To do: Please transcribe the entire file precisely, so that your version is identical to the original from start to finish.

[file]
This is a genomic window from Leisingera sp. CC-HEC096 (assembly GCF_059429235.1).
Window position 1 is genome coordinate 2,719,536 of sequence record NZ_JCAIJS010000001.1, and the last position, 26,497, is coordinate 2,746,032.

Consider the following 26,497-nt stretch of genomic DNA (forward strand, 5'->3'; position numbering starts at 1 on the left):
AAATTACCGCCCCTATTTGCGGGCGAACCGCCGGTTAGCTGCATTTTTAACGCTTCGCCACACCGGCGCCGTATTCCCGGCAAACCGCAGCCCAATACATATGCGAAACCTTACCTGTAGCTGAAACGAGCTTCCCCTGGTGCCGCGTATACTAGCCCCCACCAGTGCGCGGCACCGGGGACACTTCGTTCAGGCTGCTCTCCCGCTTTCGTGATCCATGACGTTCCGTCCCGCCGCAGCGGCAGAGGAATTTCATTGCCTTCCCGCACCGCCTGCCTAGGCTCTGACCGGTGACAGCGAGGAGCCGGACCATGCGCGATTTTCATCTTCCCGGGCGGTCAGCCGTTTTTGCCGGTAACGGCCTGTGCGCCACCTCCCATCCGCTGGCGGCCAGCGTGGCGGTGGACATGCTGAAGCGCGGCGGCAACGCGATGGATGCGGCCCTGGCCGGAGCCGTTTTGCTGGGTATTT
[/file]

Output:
This is a genomic window from Leisingera sp. CC-HEC096 (assembly GCF_059429235.1).
Window position 1 is genome coordinate 2,719,536 of sequence record NZ_JCAIJS010000001.1, and the last position, 26,497, is coordinate 2,746,032.

Consider the following 26,497-nt stretch of genomic DNA (forward strand, 5'->3'; position numbering starts at 1 on the left):
AAATTACCGCCCCTATTTGCGGGCGAACCGCCGGTTAGCTGCATTTTTAACGCTTCGCCACACCGGCGCCGTATTCCCGGCAAACCGCAGCCCAATACATATGCGAAACCTTACCTGTAGCTGAAACGAGCTTCCCCTGGTGCCGCGTATACTAGCCCCCACCAGTGCGCGGCACCGGGGACACTTCGTTCAGGCTGCTCTCCCGCTTTCGTGATCCATGACGTTCCGTCCCGCCGCAGCGGCAGAGGAATTTCATTGCCTTCCCGCACCGCCTGCCTAGGCTCTGACCGGTGACAGCGAGGAGCCGGACCATGCGCGATTTTCATCTTCCCGGGCGGTCAGCCGTTTTTGCCGGTAACGGCCTGTGCGCCACCTCCCATCCGCTGGCGGCCAGCGTGGCGGTGGACATGCTGAAGCGCGGCGGCAACGCGATGGATGCGGCCCTGGCCGGAGCCGTTTTGCTGGGTATTT